Sixtieth Supplement to the AOS’s Check-list

Yellow-thighed Brush Finch Chiriqui Panama

Atlapetes tibialis, Yellow-thighed Brush Finch

This is the first time in several years that I haven’t prepared a précis of the July Supplement to the Check-list — which doesn’t mean that I don’t have a few observations on some of the decisions reached there.

For whatever that’s worth.

Pink-footed Goose

Anser brachyrhynchus, Pink-footed Goose

It’s a big supplement this time, with lots of changes, and non-changes, to ponder. For listers — not that long ago a dying breed, but one revived by eBird — there is a handful of “splits” and, if a quick glance proves true, just a single “lump”; newly accepted records add five species to the United States list, a nice haul indeed.

The split most likely to draw the most attention is that of the old, polytypic white-winged scoter into three species, bringing the AOS list in line with most other taxonomic authorities. It’s a shame, though, that the English names weren’t rationalized, an easy enough task: instead of the velvet, Stejneger, and Degland Scoters, with “white-winged” remaining available for use as Sammelbegriff, we have the Velvet, the Stejneger, and the white-winged scoters, that last –long attached to Melanitta fusca — now the English name of M. deglandi. If the AOS Committee insists on dealing with English names at all, it really should start to abide by its own principle of avoiding the re-use of a broader name for a more narrowly defined taxon.

White-winged Scoter Degland Scoter

Melanitta delgandi, White-winged Scoter

The other big waterfowl news is the admission, even longer overdue, of the pink-footed goose to the US list. Birds seen in New England and the mid-Atlantic states are deemed wild, while reports from Colorado, Washington, and British Columbia “may also pertain to wild birds.” There is no mention here, however, of the individual photographed in south-central Nebraska in 2006, a bird considered to be of wild origin.

Sparrow people (aren’t we all?) will be interested to learn that Pselliophorus is no more and that the old yellow-thighed and yellow-green finches are now placed in Atlapetes and their English names changed to “brush finch” (or, in the AOS’s teutonicizing orthography, “brushfinch”).

The passerellids are also the beneficiary of a new linear sequence, beginning with the chlorospinguses and ending with the Atlapetes brush finches. (Oddly, the new list reproduced in the Supplement omits the yellow-thighed and yellow-olive brush finches, but it’s easy enough for the reader to just drop them in at the end.) Translating phylogenetic trees into vertical lists is a tricky business indeed, and I abandoned the effort about ten minutes in, preferring to just run down the right-hand edge of the tree generated by Klicka and colleagues five years ago. We should all be grateful that somebody else took the trouble.

Panama May 2007 116

Arremon brunneinucha, Chestnut-capped Brush Finch

The change that pleases me most, I suppose, is the restoration of an English name for the Brewer duck.

Brewer duck

Anas platyrhynchos Mareca strepera, Brewer Duck

This relatively frequent hybrid combination was described more than 180 years ago, but has languished in an appendix of the Check-list simply as Anas breweri. Giving this bird its English name back contributes to the standardization of the appendix entries, but more than that, it will return this duck to more birders’ mental horizons. Mark my word, we are about to see an explosion of sightings and reports of Brewer ducks around the country.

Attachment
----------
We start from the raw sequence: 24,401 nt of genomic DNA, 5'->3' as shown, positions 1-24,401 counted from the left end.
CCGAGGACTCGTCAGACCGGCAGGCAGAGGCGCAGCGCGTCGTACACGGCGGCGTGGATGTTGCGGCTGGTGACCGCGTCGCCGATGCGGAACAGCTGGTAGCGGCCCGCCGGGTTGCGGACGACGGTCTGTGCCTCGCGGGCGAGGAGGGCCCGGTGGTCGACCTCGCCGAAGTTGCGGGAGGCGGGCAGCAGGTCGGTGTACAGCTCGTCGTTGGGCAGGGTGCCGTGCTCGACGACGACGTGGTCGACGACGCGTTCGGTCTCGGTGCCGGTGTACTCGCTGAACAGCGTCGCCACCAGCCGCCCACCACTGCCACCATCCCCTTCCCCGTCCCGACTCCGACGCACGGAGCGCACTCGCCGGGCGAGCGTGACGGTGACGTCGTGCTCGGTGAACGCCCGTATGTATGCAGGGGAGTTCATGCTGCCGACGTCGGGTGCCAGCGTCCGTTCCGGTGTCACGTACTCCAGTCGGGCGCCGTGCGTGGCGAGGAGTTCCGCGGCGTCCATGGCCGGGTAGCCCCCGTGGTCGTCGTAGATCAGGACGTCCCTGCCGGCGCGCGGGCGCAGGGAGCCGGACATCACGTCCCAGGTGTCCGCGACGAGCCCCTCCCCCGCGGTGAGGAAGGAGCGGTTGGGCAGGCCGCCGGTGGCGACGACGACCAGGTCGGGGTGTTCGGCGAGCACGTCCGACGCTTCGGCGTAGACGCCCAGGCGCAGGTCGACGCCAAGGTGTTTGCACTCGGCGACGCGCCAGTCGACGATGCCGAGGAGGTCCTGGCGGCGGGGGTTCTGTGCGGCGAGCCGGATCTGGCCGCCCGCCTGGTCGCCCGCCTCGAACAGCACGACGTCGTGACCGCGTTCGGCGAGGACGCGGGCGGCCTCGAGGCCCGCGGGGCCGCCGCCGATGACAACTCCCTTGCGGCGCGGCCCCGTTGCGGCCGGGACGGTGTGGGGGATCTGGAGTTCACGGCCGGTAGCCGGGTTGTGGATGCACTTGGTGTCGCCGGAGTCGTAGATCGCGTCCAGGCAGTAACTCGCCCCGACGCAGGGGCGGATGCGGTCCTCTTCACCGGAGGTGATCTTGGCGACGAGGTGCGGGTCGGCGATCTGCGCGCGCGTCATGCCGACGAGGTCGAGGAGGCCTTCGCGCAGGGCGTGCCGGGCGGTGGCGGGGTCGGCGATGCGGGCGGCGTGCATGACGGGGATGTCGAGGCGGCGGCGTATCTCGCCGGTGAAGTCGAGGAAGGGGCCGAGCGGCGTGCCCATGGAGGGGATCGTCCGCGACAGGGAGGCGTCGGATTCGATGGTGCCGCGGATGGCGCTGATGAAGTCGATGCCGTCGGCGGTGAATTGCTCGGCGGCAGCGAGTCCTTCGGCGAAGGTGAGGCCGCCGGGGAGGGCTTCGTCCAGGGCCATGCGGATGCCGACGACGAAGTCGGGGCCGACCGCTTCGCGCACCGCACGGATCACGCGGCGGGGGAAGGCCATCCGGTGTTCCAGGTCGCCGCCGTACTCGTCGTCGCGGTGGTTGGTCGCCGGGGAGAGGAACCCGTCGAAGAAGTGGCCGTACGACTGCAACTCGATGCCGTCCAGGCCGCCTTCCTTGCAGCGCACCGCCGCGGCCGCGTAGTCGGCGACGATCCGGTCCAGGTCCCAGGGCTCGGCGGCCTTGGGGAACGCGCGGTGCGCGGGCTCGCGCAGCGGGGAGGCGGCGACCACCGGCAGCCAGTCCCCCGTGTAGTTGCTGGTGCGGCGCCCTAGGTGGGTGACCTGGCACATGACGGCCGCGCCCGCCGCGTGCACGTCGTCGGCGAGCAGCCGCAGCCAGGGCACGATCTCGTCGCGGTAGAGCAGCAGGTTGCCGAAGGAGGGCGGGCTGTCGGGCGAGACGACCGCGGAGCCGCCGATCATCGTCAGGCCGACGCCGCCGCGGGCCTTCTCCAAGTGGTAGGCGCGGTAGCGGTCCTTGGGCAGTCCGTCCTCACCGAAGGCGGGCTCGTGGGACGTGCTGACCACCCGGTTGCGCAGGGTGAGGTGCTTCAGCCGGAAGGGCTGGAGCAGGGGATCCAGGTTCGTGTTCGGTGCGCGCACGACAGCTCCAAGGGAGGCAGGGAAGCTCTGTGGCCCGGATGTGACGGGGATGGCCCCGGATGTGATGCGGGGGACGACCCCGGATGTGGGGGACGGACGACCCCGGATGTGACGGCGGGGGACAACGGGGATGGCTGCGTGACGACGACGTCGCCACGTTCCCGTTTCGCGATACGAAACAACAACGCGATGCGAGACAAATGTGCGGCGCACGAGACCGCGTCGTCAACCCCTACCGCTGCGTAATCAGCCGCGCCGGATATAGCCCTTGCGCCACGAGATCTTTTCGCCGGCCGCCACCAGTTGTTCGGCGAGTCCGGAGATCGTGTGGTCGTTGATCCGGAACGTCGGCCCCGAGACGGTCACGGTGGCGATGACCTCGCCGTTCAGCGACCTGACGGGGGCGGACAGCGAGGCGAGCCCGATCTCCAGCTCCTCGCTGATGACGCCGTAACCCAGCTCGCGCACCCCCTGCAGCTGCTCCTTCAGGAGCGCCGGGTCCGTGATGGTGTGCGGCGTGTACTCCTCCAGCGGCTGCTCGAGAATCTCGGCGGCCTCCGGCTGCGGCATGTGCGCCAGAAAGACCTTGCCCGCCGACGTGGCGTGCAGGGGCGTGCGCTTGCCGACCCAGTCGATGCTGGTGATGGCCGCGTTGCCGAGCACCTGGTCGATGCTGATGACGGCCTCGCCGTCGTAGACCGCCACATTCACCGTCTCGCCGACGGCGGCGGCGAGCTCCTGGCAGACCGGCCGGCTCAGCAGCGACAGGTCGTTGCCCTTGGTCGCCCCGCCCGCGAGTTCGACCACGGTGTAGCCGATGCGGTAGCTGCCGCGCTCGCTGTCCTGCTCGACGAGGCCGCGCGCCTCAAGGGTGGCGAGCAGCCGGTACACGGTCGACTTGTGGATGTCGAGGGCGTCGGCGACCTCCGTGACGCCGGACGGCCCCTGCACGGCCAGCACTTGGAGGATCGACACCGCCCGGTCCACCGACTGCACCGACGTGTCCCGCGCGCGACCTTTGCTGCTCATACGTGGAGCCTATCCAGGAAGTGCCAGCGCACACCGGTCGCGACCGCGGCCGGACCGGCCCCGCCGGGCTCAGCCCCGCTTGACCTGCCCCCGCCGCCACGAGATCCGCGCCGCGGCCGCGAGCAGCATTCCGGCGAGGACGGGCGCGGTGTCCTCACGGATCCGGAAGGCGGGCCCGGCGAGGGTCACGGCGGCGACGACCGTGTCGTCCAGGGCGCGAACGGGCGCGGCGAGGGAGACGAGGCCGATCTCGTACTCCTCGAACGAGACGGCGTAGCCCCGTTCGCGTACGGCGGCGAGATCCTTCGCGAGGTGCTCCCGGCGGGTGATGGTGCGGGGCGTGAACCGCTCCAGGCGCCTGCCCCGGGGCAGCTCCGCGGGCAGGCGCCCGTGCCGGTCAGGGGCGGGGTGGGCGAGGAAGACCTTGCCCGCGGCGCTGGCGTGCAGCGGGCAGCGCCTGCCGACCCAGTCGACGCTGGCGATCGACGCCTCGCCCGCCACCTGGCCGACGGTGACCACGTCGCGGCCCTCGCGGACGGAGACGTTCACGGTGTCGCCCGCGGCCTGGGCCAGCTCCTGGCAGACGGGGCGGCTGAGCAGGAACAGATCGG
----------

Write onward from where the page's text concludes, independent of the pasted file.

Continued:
Things don’t really exist until we have a name for them.

As always, the updates the Committee has declined to undertake are at least as interesting as those it has carried through. The Harlan hawk remains a red-tailed hawk.

Harlan's hawk

The Melozone towhees and the Aimophila sparrows (whatever those happen to comprise this week) remain segregated.

Abert's Towhee

The vermiculated screech owl is still embedded within the Middle American screech owl (contra IOC), and the Cabanis violetear is still keeping company with the lesser violetear rather than the Mexican.

Middle American screech-owl vermiculated owl

A large number of proposed changes to English names not based on taxonomic reassessment have also gone unadopted. The proposal to rename the saltmarsh sparrow was correctly found to be utterly unmotivated.

saltmarsh sparrow

More surprisingly, and to my mind inappropriately, the proposal to change the English name of the McCown longspur to something less historically fraught also failed.

McCown's longspur

Several alternative names have been available for many decades, any one of which would have suited. This was a low-stakes matter for the committee–no code governs the assignment of English names–and the demurral disappoints, especially if, as I suspect, the rejection was grounded in some kind of slippery-slope fear. Others are likely to take this up now with greater vigor.

Harris Sparrow

And now the one everyone was waiting for. I understand that the vote was decidedly split, which perhaps bodes well for the near future.

For now, though, the beauty in the photograph above is “a Harris’s sparrow,” however barbarous the construction. I’ll bet you a shiny new Lincoln’s penny, maybe even a Kennedy’s half dollar, that we will soon be looking back on this decision as the beginning of the AOS’s appropriate and understandable deferral in the matter of English names to the people who actually use them, leaving the committee members to focus on what is after all their expertise and their purpose, evaluating the relationships and evolutionary history of birds.